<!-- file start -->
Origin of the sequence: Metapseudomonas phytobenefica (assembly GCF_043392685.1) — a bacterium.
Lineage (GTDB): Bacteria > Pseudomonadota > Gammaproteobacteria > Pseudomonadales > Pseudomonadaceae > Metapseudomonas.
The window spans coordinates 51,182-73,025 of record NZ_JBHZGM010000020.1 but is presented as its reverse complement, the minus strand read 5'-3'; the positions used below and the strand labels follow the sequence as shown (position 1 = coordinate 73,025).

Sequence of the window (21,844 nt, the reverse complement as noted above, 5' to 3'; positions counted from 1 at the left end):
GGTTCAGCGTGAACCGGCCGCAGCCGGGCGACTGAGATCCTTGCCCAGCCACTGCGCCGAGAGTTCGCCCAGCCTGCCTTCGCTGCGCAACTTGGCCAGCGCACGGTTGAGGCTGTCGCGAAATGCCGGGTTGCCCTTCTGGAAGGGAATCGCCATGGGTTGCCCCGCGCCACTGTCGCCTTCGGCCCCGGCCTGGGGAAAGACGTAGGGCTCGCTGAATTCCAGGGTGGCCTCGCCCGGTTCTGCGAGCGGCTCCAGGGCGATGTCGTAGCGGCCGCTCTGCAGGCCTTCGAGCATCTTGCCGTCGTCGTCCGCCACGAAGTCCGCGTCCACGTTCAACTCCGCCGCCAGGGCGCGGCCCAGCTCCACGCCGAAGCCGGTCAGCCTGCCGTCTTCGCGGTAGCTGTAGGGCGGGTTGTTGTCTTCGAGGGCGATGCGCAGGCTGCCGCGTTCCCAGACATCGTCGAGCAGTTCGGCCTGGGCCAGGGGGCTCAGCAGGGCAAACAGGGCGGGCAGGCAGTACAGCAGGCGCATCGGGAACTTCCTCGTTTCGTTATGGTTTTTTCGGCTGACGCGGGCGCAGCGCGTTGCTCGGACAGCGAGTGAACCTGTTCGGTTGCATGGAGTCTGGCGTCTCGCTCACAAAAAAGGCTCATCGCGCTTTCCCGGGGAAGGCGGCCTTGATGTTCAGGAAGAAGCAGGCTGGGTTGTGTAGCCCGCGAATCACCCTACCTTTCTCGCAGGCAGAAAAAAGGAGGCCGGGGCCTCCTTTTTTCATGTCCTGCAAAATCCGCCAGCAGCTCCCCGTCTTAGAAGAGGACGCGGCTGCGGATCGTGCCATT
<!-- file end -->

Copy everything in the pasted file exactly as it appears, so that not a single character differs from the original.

Origin of the sequence: Metapseudomonas phytobenefica (assembly GCF_043392685.1) — a bacterium.
Lineage (GTDB): Bacteria > Pseudomonadota > Gammaproteobacteria > Pseudomonadales > Pseudomonadaceae > Metapseudomonas.
The window spans coordinates 51,182-73,025 of record NZ_JBHZGM010000020.1 but is presented as its reverse complement, the minus strand read 5'-3'; the positions used below and the strand labels follow the sequence as shown (position 1 = coordinate 73,025).

Sequence of the window (21,844 nt, the reverse complement as noted above, 5' to 3'; positions counted from 1 at the left end):
GGTTCAGCGTGAACCGGCCGCAGCCGGGCGACTGAGATCCTTGCCCAGCCACTGCGCCGAGAGTTCGCCCAGCCTGCCTTCGCTGCGCAACTTGGCCAGCGCACGGTTGAGGCTGTCGCGAAATGCCGGGTTGCCCTTCTGGAAGGGAATCGCCATGGGTTGCCCCGCGCCACTGTCGCCTTCGGCCCCGGCCTGGGGAAAGACGTAGGGCTCGCTGAATTCCAGGGTGGCCTCGCCCGGTTCTGCGAGCGGCTCCAGGGCGATGTCGTAGCGGCCGCTCTGCAGGCCTTCGAGCATCTTGCCGTCGTCGTCCGCCACGAAGTCCGCGTCCACGTTCAACTCCGCCGCCAGGGCGCGGCCCAGCTCCACGCCGAAGCCGGTCAGCCTGCCGTCTTCGCGGTAGCTGTAGGGCGGGTTGTTGTCTTCGAGGGCGATGCGCAGGCTGCCGCGTTCCCAGACATCGTCGAGCAGTTCGGCCTGGGCCAGGGGGCTCAGCAGGGCAAACAGGGCGGGCAGGCAGTACAGCAGGCGCATCGGGAACTTCCTCGTTTCGTTATGGTTTTTTCGGCTGACGCGGGCGCAGCGCGTTGCTCGGACAGCGAGTGAACCTGTTCGGTTGCATGGAGTCTGGCGTCTCGCTCACAAAAAAGGCTCATCGCGCTTTCCCGGGGAAGGCGGCCTTGATGTTCAGGAAGAAGCAGGCTGGGTTGTGTAGCCCGCGAATCACCCTACCTTTCTCGCAGGCAGAAAAAAGGAGGCCGGGGCCTCCTTTTTTCATGTCCTGCAAAATCCGCCAGCAGCTCCCCGTCTTAGAAGAGGACGCGGCTGCGGATCGTGCCATT